PS>Attack Build Tool v1.6 – an offensive PowerShell console that makes it easy for pentesters to use PowerShell.

Changelog PS>Attack Build Tool v1.6:
What’s New
++ New “UI”
++ Implemented generated strings to be passed into PS>Attack when compiled.

What does it do?
The PS>Attack Build Tool downloads the latest release of PS>Attack, downloads a bunch of offensive PowerShell tools, encrypts them with a unique key, bundles all of that together and compiles it into a standalone exe.
The end result is a self contained PowerShell attack kit thats custom made for you.

What do you need to make it work
+ You need full versions of .NET 4.6.1 and .NET 3.5. 4.6.1 is used to run the PS>Attack Build Tool, 3.5 is used to build PS>Attack. By using 3.5 for PS>Attack we end up with an executable that work on anything from a fresh Windows 7 install on up. You can find .NET versions here
+ Right now the PS>Attack Build Tool downloads the various PS1 files for its modules to disk. This can trip AV. If AV blocks downloading these PS1 files, the build of PS>Attack will ultimately fail.

It downloads files to %appdata%\PSAttackBuildTools, so you may want to whitelist that folder in your AV.



What does the PS>Attack Build Tool do?
The build tool downloads the latest version of PS>Attack and the latest versions of tools that is uses (PowerSploit, Powercat, Inveigh, etc) and encrypts them with a custom key. It then compiles everything, producing a custom version of PS>Attack that’s up to date and consists of unique file signatures, making it very difficult for Antivirus and Incident Response teams to find.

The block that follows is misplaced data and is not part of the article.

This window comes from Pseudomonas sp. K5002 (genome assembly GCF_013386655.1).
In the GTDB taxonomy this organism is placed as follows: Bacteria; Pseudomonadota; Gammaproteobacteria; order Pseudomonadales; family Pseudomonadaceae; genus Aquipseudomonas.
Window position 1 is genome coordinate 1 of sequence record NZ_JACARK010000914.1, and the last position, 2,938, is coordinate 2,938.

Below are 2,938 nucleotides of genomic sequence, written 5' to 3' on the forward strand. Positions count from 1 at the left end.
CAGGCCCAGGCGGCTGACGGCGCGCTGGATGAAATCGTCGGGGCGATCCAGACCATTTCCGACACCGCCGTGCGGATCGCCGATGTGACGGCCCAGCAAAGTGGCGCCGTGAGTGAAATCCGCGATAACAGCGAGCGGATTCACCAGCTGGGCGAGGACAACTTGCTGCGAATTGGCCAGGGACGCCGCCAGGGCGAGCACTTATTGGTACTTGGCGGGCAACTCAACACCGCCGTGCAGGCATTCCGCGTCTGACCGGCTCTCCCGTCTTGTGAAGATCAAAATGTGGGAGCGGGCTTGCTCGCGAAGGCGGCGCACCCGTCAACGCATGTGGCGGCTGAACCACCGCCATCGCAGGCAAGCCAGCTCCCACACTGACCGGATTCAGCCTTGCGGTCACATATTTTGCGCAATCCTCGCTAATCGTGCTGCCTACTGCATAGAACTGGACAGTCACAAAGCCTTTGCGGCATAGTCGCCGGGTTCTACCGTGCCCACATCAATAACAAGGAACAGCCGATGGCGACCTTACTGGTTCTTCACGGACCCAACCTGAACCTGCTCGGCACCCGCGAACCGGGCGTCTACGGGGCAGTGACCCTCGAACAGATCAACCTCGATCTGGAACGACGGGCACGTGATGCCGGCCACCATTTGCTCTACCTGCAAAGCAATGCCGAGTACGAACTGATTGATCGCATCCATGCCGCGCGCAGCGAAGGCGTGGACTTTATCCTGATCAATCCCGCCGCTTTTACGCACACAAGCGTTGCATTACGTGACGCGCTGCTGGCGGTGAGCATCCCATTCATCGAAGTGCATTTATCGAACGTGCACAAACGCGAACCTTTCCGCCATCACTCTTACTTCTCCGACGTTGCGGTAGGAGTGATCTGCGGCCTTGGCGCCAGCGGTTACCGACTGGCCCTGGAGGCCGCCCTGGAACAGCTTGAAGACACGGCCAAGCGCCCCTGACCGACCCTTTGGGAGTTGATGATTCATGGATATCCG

PS>Attack is a self contained custom PowerShell console that comes with a lot of the latest and greatest offensive PowerShell tools. It’s designed to make it very easy for Pentesters to incorporate PowerShell into their workflow. It’s suitable to be used on live engagements as it’s capable of evading Antivirus and Incident Response teams with the following tricks.
+ It doesn’t rely on powershell.exe. Instead it calls powershell directly through the .NET framework.
+ The modules that are bundled with the exe are encrypted. When PS>Attack starts, they are decrypted into memory. The unencrypted payloads never touch disk, making it difficult for most antivirus engines to find them.
+ When generated by the PS>Attack Build Tool, the payloads are encrypted with a unique key. This means that the generated executable’s signature changes each time it’s created.